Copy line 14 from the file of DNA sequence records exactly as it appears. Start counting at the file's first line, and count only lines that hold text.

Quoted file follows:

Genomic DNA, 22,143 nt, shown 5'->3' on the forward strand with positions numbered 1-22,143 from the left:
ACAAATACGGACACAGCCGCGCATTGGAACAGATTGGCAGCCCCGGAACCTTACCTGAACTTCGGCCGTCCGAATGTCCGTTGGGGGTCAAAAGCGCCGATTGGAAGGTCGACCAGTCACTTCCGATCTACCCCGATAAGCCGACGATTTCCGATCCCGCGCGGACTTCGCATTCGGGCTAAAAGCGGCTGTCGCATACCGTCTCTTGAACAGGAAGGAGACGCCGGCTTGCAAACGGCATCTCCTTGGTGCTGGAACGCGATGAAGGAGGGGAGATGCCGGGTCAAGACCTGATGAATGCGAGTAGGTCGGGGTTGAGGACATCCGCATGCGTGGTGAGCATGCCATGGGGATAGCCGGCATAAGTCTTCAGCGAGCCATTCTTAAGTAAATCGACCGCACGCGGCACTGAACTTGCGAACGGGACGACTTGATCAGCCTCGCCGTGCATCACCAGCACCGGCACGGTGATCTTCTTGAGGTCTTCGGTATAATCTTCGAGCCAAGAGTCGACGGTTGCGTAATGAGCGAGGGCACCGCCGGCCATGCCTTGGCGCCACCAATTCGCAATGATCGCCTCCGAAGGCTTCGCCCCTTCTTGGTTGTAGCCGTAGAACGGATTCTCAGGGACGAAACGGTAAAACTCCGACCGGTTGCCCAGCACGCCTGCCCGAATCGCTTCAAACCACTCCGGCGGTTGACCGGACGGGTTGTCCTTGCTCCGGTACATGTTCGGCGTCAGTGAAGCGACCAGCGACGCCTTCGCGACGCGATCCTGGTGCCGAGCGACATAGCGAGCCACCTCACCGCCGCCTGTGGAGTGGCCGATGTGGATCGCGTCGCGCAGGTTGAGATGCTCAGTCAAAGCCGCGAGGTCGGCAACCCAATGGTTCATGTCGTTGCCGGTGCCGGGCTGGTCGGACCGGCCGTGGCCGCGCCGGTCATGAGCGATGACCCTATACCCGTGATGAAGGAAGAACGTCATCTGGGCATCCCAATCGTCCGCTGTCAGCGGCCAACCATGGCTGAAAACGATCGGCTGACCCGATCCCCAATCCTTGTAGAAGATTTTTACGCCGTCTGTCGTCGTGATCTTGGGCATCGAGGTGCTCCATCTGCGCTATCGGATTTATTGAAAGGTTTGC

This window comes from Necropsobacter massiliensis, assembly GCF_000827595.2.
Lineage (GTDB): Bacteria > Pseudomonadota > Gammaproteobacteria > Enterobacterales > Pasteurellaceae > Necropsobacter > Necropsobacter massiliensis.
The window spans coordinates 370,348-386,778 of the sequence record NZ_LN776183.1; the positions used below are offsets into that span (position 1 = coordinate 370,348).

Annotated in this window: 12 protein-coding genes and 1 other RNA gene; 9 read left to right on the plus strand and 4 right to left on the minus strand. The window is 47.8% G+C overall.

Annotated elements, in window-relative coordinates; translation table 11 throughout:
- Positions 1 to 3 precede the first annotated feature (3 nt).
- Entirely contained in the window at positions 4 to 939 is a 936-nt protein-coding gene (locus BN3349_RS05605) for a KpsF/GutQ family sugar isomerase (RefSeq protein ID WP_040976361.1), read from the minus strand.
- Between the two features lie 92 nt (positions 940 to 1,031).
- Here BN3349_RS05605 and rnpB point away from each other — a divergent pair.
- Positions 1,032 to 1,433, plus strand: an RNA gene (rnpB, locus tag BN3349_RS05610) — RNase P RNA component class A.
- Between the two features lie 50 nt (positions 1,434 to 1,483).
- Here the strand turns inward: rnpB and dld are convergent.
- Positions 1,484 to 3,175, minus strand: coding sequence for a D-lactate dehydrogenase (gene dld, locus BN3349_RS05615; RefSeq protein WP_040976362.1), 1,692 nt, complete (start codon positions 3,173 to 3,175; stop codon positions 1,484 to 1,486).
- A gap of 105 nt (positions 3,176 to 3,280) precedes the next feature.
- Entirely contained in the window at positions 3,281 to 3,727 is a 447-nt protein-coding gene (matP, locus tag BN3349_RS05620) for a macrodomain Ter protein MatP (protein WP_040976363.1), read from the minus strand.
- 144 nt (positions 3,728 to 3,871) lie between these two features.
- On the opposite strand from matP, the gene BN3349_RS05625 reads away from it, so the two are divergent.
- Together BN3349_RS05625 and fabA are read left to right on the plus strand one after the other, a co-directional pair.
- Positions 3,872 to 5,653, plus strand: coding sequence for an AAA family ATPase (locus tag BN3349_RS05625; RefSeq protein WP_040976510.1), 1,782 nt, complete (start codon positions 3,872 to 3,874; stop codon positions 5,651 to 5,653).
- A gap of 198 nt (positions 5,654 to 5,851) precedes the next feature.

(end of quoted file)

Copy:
- Here the strand turns inward: rnpB and dld are convergent.